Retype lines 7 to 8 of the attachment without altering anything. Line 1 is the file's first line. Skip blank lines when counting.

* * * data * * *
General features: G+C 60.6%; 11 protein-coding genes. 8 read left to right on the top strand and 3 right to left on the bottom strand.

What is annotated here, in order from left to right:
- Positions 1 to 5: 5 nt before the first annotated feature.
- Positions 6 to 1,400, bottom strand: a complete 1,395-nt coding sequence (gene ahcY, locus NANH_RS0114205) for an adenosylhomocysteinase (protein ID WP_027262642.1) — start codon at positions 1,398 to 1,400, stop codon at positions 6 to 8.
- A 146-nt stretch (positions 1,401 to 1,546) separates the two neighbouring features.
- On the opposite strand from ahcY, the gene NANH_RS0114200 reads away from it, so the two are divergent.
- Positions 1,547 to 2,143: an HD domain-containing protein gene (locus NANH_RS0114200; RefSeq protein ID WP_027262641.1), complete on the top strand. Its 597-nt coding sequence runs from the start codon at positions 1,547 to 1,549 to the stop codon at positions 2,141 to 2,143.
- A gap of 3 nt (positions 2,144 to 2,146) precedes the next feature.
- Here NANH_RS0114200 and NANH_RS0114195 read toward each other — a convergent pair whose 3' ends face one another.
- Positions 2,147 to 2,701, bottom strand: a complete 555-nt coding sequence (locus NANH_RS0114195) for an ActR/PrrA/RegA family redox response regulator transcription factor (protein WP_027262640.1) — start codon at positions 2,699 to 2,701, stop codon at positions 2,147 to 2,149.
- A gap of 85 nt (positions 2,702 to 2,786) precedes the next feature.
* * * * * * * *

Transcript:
- Positions 1,547 to 2,143: an HD domain-containing protein gene (locus NANH_RS0114200; RefSeq protein ID WP_027262641.1), complete on the top strand. Its 597-nt coding sequence runs from the start codon at positions 1,547 to 1,549 to the stop codon at positions 2,141 to 2,143.
- A gap of 3 nt (positions 2,144 to 2,146) precedes the next feature.